Monday, November 29, 2010

A Food Poisoned Society is a Polite Society

The jackbooted thugs enforcing nanny state totalitarianism are trying to pass food safety laws, opposed by Republicans. They evidently think freedom means nothing unless food producers can feed listeria and salmonella to the citizenry:

According to the Centers for Disease Control and Prevention, some 5,000 Americans annually die from a food-borne illness. Last year, at the height of a nationwide salmonella outbreak that sickened thousands, spread via tainted peanut butter, the Westco Fruit and Nuts company refused for weeks to recall potentially contaminated products, despite requests from the F.D.A.

And as for spending that extra $300 million every year, a recent study by Georgetown University found that the annual cost of food-borne illness in the United States is about $152 billion...

By one estimate, the kinds of farms that the bill would exempt represent less than 1 percent of the food marketplace. Does the food industry really want to sabotage an effort to ensure the safety of 99 percent of that marketplace because it is so deeply concerned about under-regulation of 1 percent? The largest outbreaks are routinely caused by the largest processors, not by small producers selling their goods at farmers’ markets.

http://www.nytimes.com/2010/11/29/opinion/29schlosser.html?hp

The bill's been amended to answer small producers' worries, out of which arise some of the opposition. The authors of the article, Michael Pollan and Eric Schlosser, have as much credibility on the subject as anyone in the country.

Barfing, shitting your brains out, and occasionally dying. An American's right, arising out of the Founders' original intent...

6 comments:

carphil80 said...

Agreed, the authors have great cred.

Inasmuch as the inner hippie in me wants to say, let's all grow our own organic food, thereby saving the US government--and accordingly, US taxpayers--some coin, I cannot in good conscience take such a position. First, my inclination is not pragmatic for most. More importantly, I believe that government has certain moral obligations to its citizens.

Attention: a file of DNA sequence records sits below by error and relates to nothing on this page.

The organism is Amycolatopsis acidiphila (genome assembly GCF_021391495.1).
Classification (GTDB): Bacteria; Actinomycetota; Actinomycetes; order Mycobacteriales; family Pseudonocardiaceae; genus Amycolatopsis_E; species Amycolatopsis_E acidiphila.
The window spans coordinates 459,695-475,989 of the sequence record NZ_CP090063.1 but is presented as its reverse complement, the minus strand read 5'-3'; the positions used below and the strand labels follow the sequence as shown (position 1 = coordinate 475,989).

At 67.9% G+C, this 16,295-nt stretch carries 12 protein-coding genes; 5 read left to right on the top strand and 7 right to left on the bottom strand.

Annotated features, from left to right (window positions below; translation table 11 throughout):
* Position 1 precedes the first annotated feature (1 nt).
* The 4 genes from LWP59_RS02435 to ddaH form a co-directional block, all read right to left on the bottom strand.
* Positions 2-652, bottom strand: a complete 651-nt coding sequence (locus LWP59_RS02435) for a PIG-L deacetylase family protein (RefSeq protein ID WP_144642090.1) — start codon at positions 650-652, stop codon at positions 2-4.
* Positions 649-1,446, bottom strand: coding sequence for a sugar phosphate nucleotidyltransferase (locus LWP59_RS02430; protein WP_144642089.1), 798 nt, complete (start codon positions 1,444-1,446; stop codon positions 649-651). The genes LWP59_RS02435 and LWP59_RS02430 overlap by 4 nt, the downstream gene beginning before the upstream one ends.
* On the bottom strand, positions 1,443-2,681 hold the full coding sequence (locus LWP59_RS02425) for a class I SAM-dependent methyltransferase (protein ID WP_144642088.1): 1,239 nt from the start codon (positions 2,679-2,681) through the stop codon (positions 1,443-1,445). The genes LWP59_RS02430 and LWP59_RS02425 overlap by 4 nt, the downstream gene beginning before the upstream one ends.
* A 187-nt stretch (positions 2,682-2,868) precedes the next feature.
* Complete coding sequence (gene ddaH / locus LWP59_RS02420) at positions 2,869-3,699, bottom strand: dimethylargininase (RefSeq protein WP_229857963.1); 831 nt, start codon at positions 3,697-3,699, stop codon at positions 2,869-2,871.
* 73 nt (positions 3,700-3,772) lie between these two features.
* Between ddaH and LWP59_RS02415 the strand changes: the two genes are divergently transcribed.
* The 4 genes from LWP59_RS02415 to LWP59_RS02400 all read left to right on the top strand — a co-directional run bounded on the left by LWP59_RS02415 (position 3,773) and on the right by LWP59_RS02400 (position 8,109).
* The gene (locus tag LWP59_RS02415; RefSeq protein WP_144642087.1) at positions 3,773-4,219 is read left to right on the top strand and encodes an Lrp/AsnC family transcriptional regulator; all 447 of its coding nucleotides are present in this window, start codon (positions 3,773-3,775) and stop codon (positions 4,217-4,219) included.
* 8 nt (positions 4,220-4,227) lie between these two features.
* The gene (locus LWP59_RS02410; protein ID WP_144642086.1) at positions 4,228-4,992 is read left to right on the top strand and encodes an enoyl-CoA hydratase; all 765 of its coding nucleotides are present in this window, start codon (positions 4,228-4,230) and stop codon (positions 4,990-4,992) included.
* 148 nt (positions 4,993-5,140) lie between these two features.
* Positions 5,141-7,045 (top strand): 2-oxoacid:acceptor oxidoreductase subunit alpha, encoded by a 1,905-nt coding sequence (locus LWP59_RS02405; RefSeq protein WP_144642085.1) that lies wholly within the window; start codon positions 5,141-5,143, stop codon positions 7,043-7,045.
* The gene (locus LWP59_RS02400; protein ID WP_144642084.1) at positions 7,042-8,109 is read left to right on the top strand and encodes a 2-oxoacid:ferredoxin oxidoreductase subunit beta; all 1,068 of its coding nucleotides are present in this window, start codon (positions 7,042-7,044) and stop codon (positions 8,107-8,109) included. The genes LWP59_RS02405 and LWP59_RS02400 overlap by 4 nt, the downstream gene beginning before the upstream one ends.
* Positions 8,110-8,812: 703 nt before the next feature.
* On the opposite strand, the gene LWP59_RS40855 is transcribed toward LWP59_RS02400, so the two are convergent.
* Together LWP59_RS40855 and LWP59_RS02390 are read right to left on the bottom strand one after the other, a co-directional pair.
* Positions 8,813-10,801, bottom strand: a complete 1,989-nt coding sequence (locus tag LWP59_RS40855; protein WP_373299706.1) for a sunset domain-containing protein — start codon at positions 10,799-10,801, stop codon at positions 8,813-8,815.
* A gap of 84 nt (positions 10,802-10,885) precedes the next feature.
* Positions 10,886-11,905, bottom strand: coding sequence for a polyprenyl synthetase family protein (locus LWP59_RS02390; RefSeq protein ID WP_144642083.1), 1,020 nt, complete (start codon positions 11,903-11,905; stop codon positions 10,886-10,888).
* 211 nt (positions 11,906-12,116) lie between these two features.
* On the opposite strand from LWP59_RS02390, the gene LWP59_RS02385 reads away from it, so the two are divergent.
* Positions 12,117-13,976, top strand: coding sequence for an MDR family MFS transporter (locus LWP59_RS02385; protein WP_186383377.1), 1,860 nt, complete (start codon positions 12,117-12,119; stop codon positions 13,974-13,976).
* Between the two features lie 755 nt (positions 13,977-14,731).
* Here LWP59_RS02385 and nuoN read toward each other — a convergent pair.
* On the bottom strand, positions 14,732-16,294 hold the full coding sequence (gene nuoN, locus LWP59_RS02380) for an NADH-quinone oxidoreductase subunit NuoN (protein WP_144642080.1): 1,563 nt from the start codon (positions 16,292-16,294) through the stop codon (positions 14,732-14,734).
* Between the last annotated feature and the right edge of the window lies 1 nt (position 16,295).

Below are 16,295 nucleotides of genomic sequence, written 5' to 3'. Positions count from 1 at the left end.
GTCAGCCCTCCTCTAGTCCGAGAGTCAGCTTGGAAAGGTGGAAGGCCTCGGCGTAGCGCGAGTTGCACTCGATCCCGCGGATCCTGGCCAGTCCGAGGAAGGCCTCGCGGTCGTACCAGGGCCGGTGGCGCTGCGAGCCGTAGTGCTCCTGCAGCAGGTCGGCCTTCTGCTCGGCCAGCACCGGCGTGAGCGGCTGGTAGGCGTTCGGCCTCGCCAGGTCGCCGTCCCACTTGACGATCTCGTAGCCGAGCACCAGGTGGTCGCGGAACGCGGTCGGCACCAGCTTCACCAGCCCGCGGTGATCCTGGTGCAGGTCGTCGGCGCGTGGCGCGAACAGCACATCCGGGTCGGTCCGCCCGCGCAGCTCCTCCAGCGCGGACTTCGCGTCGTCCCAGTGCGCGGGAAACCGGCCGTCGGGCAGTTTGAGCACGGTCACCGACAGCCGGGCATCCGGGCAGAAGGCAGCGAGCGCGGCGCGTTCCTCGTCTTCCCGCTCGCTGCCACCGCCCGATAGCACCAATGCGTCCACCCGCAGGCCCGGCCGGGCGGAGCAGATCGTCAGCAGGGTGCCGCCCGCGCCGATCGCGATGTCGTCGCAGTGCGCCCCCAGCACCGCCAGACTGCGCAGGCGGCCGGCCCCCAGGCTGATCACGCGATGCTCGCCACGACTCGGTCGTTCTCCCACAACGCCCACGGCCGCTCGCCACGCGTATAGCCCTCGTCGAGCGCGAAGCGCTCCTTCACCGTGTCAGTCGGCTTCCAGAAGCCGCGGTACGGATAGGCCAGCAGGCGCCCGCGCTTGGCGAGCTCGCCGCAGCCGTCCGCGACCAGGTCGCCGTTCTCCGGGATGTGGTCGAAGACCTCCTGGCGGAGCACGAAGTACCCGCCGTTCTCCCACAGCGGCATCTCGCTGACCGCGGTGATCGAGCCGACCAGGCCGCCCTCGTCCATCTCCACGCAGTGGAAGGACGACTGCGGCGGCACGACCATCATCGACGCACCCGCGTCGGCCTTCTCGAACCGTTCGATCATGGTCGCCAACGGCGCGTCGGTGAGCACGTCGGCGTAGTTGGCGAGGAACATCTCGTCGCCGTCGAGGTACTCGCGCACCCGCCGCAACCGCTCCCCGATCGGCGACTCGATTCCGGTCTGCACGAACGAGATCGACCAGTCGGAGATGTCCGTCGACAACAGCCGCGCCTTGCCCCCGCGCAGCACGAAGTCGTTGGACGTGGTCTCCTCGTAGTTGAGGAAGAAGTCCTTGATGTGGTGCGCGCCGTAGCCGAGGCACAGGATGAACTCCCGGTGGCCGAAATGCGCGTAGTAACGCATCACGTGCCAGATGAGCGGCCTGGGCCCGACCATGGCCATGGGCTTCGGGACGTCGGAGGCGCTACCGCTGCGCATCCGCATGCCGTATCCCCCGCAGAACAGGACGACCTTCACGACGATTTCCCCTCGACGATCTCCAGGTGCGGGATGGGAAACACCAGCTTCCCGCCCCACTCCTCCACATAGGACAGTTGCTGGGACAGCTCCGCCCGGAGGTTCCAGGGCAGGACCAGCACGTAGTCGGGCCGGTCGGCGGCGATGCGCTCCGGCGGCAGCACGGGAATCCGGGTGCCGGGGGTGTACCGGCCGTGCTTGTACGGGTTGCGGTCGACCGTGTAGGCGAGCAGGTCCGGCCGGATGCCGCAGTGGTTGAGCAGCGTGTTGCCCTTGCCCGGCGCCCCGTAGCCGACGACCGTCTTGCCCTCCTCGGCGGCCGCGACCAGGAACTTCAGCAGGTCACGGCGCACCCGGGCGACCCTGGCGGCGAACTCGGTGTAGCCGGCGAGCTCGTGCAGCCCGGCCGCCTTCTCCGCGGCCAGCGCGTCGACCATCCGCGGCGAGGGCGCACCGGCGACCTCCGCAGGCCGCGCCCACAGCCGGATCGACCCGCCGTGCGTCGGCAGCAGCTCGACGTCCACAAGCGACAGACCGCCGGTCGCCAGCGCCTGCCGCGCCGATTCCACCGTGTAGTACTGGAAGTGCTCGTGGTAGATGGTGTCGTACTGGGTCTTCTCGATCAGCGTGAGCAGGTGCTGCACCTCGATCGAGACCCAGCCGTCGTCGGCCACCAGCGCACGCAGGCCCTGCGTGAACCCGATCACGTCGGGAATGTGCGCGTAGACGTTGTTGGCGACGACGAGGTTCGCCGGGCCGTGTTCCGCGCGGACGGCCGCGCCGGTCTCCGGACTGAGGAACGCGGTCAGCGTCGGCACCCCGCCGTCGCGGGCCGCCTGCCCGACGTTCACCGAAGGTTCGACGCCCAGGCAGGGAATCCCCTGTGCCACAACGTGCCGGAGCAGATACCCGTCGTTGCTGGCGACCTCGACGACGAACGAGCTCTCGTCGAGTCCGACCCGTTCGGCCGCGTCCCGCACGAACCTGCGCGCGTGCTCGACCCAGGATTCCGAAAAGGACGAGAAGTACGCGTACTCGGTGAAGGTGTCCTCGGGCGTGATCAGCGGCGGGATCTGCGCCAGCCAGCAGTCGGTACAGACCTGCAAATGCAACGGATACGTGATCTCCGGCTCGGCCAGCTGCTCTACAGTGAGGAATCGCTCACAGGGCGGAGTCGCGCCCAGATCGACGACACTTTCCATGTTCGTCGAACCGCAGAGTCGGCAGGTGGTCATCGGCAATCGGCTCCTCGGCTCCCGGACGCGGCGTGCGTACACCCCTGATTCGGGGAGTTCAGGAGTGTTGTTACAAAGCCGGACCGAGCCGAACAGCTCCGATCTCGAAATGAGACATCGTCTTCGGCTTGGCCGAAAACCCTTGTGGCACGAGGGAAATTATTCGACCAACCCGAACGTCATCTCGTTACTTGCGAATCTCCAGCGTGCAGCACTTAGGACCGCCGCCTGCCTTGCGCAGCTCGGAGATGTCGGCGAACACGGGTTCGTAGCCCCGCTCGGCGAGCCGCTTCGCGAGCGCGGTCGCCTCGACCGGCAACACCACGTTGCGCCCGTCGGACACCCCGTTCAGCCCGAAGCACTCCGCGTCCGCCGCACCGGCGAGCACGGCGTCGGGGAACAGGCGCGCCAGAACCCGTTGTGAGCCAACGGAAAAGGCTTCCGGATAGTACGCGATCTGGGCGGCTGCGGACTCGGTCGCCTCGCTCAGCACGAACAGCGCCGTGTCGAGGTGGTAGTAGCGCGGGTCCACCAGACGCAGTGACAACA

I am especially concerned about the safety of the food supply because one of my children has developed an autoimmune disease. Therefore, the issue hits home at present.

Less selfishly, though, I am concerned for the upward trend toward development of autoimmune conditions within the general population. Are endocrine disrupting food additives/agricultural products complicit? Perhaps. By-products of environmental waste? Possibly. I only know that there exist all sorts of gene mutations--including many we have yet to discover--whose untoward physiologic effects are switched on by elements within the food chain (such as hormones inherent in, and added to, meat and dairy products) that are where they are BY INTENTION.

The potential for unforeseen elements to cause disease is huge. In the cases of immuno-compromised persons, this potential is one of actually causing death, rather than just illness.

My thoughts are that government has a moral obligation to try to prevent harm to consumers to the extent possible under the letter of law and Constitution. (However, as I am no expert on Constitutional law I would like to hear opinions or facts.)

Caroline A. Phillips
Basking Ridge, NJ

ProfWombat said...

No Constitutional duty, alas, though it seems to me so basic to the social contract that I can't imagine why it's controversial. And yes, food safety is highly non-trivial to many--HIV/Aids patients, cancer survivors and chemo patients, many others--and hormones and other endocrine disruptors are an emerging issue. Antibiotic use and resistance, too.

Ruth said...

As I have a close relationship with an Ag Dept employee, I am aware that when the last administration came into office, it immediately turned food inspections into a voluntary process, eliminating a lot of control over ag. production.

ProfWombat said...

Voluntary works not at all when the negative externalities aren't your problem, and regulatory capture substitutes collusion for accountability.

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